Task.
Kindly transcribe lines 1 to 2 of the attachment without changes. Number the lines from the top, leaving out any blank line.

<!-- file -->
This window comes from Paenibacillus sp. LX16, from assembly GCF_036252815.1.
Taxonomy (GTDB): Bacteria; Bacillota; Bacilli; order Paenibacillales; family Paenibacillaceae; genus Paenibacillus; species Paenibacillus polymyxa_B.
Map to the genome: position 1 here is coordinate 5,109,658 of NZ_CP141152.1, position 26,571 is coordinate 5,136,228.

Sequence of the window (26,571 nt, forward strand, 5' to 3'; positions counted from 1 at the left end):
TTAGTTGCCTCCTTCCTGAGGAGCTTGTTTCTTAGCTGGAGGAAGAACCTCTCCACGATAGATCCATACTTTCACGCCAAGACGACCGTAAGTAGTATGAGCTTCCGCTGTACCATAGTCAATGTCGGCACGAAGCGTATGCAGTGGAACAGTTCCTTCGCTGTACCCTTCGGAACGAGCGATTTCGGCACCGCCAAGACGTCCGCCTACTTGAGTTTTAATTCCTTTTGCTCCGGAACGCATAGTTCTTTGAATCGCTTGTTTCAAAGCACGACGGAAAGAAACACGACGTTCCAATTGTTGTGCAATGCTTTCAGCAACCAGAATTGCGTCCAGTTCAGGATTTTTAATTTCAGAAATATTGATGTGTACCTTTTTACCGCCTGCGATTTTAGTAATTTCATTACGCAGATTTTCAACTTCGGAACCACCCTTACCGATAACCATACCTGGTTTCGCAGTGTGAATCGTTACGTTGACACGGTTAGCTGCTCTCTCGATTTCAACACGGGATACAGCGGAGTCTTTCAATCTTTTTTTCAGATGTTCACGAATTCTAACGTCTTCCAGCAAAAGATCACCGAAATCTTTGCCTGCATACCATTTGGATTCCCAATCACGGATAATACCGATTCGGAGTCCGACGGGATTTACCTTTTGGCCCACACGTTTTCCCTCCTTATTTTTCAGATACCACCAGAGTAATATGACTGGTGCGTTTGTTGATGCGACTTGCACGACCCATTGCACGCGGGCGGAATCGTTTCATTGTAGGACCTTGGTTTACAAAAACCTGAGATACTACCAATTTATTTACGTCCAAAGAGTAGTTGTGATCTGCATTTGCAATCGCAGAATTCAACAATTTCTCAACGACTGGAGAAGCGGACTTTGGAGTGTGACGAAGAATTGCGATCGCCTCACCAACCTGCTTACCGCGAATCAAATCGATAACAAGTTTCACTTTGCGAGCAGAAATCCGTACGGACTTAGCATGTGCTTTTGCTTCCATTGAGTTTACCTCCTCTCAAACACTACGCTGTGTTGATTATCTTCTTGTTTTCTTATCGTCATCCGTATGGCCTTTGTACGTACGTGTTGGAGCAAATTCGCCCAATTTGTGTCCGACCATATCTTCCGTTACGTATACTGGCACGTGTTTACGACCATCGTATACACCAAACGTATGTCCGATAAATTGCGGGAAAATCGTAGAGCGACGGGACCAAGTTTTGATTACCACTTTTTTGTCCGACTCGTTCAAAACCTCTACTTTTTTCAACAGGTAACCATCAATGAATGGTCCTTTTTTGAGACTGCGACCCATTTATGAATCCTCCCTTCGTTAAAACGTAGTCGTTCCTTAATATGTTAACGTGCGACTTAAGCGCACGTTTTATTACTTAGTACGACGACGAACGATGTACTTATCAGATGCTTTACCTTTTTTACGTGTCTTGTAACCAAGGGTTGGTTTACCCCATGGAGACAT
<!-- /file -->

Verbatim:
This window comes from Paenibacillus sp. LX16, from assembly GCF_036252815.1.
Taxonomy (GTDB): Bacteria; Bacillota; Bacilli; order Paenibacillales; family Paenibacillaceae; genus Paenibacillus; species Paenibacillus polymyxa_B.